Here we are already in the second week of Advent. Christmas is getting nearer. The thing about Christmas is that in the birth of Jesus, God is made tangible, present in our very midst. I think we can kind of lose sight of how profound that is. God spoke to Moses through fire, to the prophet Elijah he spoke in whispers and to us he speaks in flesh and bone. In the time of Francis, many people continued to think of God as far away, as a disembodied voice or a judge sitting in the clouds. St. Francis, however, understood that by virtue of creation and still more God's act of taking on human flesh--the incarnation--the whole created world speaks to us of God. In 1223, Francis gathered some barn animals and a young couple in a cave on the mountainside outside of the town of Greccio to form the first nativity scene. The people of Greccio came to the cave and there saw the same ordinary things they saw every day--a cow, a donkey, a mom, dad and baby--but on that night, the ordinariness was transformed. In that crèche, the people of Greccio were able to recognize that what was ordinary is transformed by Christ's coming into the world. Lord, help me to see.
This week we began our journey through Advent. The season of Advent is often referred to as the time where we prepare for the birth of Christ. When I think about Advent, I often think about the song from the musical "Godspell" (dating myself) "Prepare ye the way of the Lord." It is as if we are waiting for the Christ to come to us. Yet the word Advent comes from the Latin "advenio", which literally means to "come to." We seem to spend a great deal of our time waiting for Christ to come to us. Perhaps this Advent season we should consider "coming to" Christ instead waiting for Christ to come to us. What does this mean, "to come to Christ?" In last Sunday's reading we are told: "May the Lord make you increase and abound in love for one another and for all, just as we have for you, so as to strengthen your hearts." The only way to come to Christ is to "abound in love... for all."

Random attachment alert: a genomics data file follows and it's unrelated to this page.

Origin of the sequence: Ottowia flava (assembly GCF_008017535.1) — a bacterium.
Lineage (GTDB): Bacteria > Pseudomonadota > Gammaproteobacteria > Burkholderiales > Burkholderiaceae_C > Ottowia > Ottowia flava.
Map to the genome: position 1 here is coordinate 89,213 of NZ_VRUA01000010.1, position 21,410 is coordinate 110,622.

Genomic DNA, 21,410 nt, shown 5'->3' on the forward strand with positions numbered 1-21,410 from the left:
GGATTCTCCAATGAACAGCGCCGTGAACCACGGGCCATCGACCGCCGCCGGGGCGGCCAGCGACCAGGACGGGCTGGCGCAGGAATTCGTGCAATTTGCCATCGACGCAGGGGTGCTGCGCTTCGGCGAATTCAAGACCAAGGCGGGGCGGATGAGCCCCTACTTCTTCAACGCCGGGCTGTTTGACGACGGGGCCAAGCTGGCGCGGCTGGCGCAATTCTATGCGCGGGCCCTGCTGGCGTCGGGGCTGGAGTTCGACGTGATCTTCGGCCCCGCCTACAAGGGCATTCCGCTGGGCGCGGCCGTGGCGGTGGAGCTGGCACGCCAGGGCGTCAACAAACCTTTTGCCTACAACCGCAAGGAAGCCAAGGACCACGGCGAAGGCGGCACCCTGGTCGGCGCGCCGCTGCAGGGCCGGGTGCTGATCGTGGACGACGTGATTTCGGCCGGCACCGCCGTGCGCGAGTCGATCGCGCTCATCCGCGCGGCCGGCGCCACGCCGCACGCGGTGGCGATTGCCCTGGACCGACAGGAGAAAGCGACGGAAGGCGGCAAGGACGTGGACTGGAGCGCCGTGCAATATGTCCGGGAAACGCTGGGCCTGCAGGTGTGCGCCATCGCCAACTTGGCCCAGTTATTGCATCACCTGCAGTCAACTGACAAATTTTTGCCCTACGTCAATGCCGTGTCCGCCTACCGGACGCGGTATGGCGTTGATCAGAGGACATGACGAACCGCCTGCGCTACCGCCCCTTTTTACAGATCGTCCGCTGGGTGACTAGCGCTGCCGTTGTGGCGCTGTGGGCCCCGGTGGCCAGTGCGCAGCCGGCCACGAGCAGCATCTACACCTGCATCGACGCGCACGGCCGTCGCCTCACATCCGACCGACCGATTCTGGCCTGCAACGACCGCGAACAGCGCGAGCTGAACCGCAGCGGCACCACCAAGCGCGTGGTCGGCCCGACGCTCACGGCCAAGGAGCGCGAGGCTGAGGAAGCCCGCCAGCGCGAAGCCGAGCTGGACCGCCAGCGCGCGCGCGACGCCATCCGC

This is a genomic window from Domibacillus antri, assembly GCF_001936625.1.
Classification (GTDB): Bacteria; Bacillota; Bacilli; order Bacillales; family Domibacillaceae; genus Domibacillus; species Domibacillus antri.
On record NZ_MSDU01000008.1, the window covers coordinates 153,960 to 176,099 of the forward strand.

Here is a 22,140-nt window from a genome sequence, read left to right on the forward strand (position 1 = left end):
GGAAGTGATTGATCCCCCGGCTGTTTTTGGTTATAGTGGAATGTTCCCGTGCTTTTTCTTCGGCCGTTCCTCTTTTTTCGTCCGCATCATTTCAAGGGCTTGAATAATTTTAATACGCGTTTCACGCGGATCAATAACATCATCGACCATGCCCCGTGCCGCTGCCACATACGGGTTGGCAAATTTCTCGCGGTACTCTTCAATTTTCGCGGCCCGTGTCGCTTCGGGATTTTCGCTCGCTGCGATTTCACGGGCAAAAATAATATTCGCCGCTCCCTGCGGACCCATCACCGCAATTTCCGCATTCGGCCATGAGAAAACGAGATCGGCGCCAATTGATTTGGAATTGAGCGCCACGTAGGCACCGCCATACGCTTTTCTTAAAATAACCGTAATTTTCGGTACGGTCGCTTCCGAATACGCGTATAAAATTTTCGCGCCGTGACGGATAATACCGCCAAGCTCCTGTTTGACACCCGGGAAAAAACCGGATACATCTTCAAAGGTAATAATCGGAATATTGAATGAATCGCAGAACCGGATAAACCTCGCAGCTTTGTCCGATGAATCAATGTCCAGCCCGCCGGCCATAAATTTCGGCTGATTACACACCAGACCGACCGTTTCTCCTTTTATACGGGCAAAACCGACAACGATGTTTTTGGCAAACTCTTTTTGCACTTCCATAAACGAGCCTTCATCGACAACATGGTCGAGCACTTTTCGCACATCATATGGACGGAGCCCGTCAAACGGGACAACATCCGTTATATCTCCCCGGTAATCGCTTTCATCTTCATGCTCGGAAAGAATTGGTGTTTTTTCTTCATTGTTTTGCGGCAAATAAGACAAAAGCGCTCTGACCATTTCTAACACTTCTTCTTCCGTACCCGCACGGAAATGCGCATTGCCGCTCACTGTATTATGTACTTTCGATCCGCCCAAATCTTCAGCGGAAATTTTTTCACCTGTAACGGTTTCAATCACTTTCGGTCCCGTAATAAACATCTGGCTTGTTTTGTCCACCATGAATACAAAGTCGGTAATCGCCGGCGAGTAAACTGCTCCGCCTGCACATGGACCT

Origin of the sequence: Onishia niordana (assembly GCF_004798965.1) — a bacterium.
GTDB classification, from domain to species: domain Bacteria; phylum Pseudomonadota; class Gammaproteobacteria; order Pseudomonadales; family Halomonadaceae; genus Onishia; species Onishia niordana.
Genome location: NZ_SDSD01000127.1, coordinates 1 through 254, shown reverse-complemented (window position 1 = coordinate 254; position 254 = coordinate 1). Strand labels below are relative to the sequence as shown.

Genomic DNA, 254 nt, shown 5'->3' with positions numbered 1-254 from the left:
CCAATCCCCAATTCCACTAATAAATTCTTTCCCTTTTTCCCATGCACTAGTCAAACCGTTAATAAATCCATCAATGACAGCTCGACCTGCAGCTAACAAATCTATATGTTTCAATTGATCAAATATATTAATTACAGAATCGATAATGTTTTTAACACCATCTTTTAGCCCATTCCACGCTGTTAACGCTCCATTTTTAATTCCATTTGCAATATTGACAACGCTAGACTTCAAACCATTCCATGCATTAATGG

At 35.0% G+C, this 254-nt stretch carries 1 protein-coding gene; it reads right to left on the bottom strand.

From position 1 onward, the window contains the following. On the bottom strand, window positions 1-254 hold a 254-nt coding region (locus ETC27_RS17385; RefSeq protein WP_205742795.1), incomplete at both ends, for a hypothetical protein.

Hmmm what can I do to abound in love...for all?
Advent provides the key for unlocking the bondage of hopelessness in our world. It is the message of Jesus Christ, that the Word becomes flesh. THE GOODNESS OF GOD IS AMONG US! When we let that goodness invade our lives we will find light, meaning, and hope.
Think about this: it is only against the darkness that we can see LIGHT!
“The days are coming, says the LORD, when I will fulfill the promise I made to the house of Israel and Judah.” As we reflect on God’s promise, let us also reflect on the promises we have made. Being people of integrity means following through on the promises we make to ourselves, to each other, and to God. What promises have you made? Are there obstacles that are preventing you from keeping them? How can we use this Advent season to strengthen our commitment to each other and to God and work to fulfill the promises we have made?
Did you notice that as the trees strip to bare and vulnerable, that the nests become visible? I am reminded in Francis' words that the Lord God wishes to make a dwelling place and home in our hearts. I think I need to do a bit of decluttering to make room in my thoughts, my hectic scheduling, my desk... and my heart to make room for the miracle of the Christmas birth to be able to happen. How about you?
Beginnings... A new week, a new month, a new season -- all in the darkest time of year. But then, isn't that where life begins? This is the beginning of the sacred season of Advent during which we prepare to celebrate the birth of Jesus. We recall that Mary and Joseph departed for Bethlehem to participate in the great census of Caesar Augustus. This is a time of journey, of expectation when we will be gifted with a hidden treasure and/or patience, (both of which would be gift for the holiday season).
What light are you seeking this dark day that will not be found in any of the shopping mall's flashing lights?